I had almost stopped reading for over a year now and what's more done the unthinkable- left the most amazing books midway! Something I wouldn't have done even a decade back in school at the peril of failing a test. But the last one year or so, I had bought books and never leafed thro them. Books got added to my study but not to my memory and to think my best fren n I devoured books thro school, graduating from MBs to Georgette Heyers, classics when I studied English Literature in college and got completely addicted to book reading every night till 12, 1, 2...whatever time it would take to finish just one more chapter. The first affair that began with comics and then found its way into the richly stacked libraries in Ramnee at Nainital, later at college libraries and finally at a small second hand book store hidden in a busy local market in Delhi. The pity is that the man who runs this small store packed with all the books in the world, can't read at all. Wish I had a collection as awesome as that. The bigger pity is that I had stopped reading and I have no idea why.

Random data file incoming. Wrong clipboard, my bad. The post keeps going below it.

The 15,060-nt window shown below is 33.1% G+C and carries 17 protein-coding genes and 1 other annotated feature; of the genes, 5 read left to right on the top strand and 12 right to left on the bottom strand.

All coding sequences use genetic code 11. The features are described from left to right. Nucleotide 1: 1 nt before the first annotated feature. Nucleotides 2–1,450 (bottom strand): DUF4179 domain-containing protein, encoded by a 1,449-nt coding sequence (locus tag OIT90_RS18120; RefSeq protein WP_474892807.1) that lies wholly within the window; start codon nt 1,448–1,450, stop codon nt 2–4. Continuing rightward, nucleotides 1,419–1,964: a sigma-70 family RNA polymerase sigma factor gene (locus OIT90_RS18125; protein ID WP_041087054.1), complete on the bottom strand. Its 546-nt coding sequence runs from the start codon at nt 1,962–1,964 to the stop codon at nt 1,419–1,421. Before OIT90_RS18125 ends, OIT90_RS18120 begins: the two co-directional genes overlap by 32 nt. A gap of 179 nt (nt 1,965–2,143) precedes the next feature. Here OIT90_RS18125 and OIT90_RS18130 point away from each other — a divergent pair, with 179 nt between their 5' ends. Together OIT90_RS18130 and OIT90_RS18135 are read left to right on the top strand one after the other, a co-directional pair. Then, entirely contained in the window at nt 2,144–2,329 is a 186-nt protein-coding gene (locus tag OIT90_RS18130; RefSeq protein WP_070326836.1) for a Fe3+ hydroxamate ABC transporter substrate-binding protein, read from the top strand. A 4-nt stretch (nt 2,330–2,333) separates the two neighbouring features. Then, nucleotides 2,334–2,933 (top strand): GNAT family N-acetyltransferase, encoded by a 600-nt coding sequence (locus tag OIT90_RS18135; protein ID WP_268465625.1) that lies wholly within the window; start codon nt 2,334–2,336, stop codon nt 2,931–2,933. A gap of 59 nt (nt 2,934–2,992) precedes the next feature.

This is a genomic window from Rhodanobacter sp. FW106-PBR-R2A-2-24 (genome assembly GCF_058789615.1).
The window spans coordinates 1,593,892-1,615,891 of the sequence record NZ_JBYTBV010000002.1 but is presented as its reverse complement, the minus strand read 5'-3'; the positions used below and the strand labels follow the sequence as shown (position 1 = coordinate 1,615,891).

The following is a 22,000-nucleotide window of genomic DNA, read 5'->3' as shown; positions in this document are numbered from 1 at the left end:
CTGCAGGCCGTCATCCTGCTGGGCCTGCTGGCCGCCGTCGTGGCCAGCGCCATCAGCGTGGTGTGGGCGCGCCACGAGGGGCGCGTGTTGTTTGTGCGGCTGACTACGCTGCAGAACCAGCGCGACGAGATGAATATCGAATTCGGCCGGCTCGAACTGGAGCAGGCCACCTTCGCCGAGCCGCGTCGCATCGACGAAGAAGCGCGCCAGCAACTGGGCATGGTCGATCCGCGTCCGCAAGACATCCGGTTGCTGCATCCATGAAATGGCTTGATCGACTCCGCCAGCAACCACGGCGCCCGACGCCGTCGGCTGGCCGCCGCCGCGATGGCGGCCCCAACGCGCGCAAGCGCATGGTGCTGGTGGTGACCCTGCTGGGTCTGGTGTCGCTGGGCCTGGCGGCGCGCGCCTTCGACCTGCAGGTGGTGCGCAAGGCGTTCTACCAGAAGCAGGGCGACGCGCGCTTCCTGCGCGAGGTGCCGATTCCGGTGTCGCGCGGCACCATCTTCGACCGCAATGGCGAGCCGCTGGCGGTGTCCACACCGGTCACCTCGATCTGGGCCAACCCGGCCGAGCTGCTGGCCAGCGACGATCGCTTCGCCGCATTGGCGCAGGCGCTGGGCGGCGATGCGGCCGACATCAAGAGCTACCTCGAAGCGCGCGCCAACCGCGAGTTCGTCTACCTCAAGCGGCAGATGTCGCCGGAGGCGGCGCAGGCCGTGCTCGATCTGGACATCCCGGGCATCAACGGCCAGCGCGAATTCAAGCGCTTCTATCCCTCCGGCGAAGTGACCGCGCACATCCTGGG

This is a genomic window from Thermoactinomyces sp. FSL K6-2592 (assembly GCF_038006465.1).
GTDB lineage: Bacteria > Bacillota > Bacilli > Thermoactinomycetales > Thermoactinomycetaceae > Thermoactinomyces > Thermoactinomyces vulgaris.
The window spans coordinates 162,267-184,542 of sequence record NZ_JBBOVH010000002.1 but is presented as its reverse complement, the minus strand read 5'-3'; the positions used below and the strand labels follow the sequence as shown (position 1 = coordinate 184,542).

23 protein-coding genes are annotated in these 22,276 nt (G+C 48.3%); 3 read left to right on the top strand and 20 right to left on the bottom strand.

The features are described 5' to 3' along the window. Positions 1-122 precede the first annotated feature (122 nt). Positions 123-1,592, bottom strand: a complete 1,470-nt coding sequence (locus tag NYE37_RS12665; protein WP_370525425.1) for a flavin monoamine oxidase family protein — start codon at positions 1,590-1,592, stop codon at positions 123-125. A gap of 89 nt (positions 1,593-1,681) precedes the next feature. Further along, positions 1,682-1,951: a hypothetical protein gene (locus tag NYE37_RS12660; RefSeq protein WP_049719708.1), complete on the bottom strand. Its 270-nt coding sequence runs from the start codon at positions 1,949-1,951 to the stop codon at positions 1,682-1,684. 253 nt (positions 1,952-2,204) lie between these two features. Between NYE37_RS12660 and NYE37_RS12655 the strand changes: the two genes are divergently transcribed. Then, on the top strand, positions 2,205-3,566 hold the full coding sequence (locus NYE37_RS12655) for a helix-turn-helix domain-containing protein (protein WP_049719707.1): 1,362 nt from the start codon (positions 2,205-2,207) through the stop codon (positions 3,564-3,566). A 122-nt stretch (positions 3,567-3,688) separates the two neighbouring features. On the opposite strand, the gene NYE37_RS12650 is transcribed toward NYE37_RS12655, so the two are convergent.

After an eternity and lots of determination I picked up Friedman's World is Flat sometime back this year and struggled thro the first few chapters, keeping the fires of a dormant interest burning somehow. Only towards the last 200 pages of the brilliant book did the love surface again and it's such a massive gift.
Took me 4 days to read Gabriel Garcia Marquez's Love in the time of cholera. The beautiful last chapter stays with one so like the smell of the first rain on settled dust. What an epic on love in its myriad forms and the one love that takes over all else but takes patience and a will to move mountains. The protagonist lives thro' decades for a love unyielding,unreturned but all-encompassing. Must read all u lovers. I wish I could have recommended it to some people I can never now. Just to read books like these, I wish I have years and years left in me. I am a fan Mr.Marquez.

Tuesday, June 12, 2007

Face Reading